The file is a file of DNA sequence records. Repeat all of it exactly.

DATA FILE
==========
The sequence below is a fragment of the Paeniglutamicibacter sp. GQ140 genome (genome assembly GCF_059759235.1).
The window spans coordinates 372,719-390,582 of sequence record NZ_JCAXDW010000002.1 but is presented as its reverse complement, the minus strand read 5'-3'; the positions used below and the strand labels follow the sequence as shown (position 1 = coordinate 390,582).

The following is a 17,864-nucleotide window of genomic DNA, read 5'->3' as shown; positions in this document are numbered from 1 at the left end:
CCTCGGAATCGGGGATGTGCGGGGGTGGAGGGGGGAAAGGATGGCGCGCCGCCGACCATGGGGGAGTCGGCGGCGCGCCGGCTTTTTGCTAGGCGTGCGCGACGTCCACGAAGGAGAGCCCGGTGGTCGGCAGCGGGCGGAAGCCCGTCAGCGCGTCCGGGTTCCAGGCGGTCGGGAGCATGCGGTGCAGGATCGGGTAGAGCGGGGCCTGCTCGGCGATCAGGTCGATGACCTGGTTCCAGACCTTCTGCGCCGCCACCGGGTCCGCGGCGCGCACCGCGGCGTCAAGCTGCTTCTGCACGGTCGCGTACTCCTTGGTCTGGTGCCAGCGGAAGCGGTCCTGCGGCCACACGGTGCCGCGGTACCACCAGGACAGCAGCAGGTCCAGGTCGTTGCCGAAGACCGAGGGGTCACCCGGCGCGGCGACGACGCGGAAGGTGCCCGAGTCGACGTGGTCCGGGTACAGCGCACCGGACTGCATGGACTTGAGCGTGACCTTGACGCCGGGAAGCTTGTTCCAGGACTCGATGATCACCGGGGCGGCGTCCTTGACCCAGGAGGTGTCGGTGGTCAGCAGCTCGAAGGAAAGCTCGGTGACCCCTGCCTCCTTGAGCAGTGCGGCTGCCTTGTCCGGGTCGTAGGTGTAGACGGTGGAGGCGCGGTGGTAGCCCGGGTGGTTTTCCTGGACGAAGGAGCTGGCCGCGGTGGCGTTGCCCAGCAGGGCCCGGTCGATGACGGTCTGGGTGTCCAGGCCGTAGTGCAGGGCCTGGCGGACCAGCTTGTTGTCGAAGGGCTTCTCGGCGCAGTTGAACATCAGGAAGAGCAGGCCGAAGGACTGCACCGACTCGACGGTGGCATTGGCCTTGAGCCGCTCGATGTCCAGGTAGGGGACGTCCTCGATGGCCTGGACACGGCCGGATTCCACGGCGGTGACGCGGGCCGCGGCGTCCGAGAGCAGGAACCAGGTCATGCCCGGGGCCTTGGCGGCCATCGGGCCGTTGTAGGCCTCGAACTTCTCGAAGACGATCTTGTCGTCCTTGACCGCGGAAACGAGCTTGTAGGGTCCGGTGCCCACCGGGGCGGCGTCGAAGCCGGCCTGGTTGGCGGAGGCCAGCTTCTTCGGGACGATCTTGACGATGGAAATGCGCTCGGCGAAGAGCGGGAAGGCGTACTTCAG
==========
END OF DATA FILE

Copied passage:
The sequence below is a fragment of the Paeniglutamicibacter sp. GQ140 genome (genome assembly GCF_059759235.1).
The window spans coordinates 372,719-390,582 of sequence record NZ_JCAXDW010000002.1 but is presented as its reverse complement, the minus strand read 5'-3'; the positions used below and the strand labels follow the sequence as shown (position 1 = coordinate 390,582).

The following is a 17,864-nucleotide window of genomic DNA, read 5'->3' as shown; positions in this document are numbered from 1 at the left end:
CCTCGGAATCGGGGATGTGCGGGGGTGGAGGGGGGAAAGGATGGCGCGCCGCCGACCATGGGGGAGTCGGCGGCGCGCCGGCTTTTTGCTAGGCGTGCGCGACGTCCACGAAGGAGAGCCCGGTGGTCGGCAGCGGGCGGAAGCCCGTCAGCGCGTCCGGGTTCCAGGCGGTCGGGAGCATGCGGTGCAGGATCGGGTAGAGCGGGGCCTGCTCGGCGATCAGGTCGATGACCTGGTTCCAGACCTTCTGCGCCGCCACCGGGTCCGCGGCGCGCACCGCGGCGTCAAGCTGCTTCTGCACGGTCGCGTACTCCTTGGTCTGGTGCCAGCGGAAGCGGTCCTGCGGCCACACGGTGCCGCGGTACCACCAGGACAGCAGCAGGTCCAGGTCGTTGCCGAAGACCGAGGGGTCACCCGGCGCGGCGACGACGCGGAAGGTGCCCGAGTCGACGTGGTCCGGGTACAGCGCACCGGACTGCATGGACTTGAGCGTGACCTTGACGCCGGGAAGCTTGTTCCAGGACTCGATGATCACCGGGGCGGCGTCCTTGACCCAGGAGGTGTCGGTGGTCAGCAGCTCGAAGGAAAGCTCGGTGACCCCTGCCTCCTTGAGCAGTGCGGCTGCCTTGTCCGGGTCGTAGGTGTAGACGGTGGAGGCGCGGTGGTAGCCCGGGTGGTTTTCCTGGACGAAGGAGCTGGCCGCGGTGGCGTTGCCCAGCAGGGCCCGGTCGATGACGGTCTGGGTGTCCAGGCCGTAGTGCAGGGCCTGGCGGACCAGCTTGTTGTCGAAGGGCTTCTCGGCGCAGTTGAACATCAGGAAGAGCAGGCCGAAGGACTGCACCGACTCGACGGTGGCATTGGCCTTGAGCCGCTCGATGTCCAGGTAGGGGACGTCCTCGATGGCCTGGACACGGCCGGATTCCACGGCGGTGACGCGGGCCGCGGCGTCCGAGAGCAGGAACCAGGTCATGCCCGGGGCCTTGGCGGCCATCGGGCCGTTGTAGGCCTCGAACTTCTCGAAGACGATCTTGTCGTCCTTGACCGCGGAAACGAGCTTGTAGGGTCCGGTGCCCACCGGGGCGGCGTCGAAGCCGGCCTGGTTGGCGGAGGCCAGCTTCTTCGGGACGATCTTGACGATGGAAATGCGCTCGGCGAAGAGCGGGAAGGCGTACTTCAG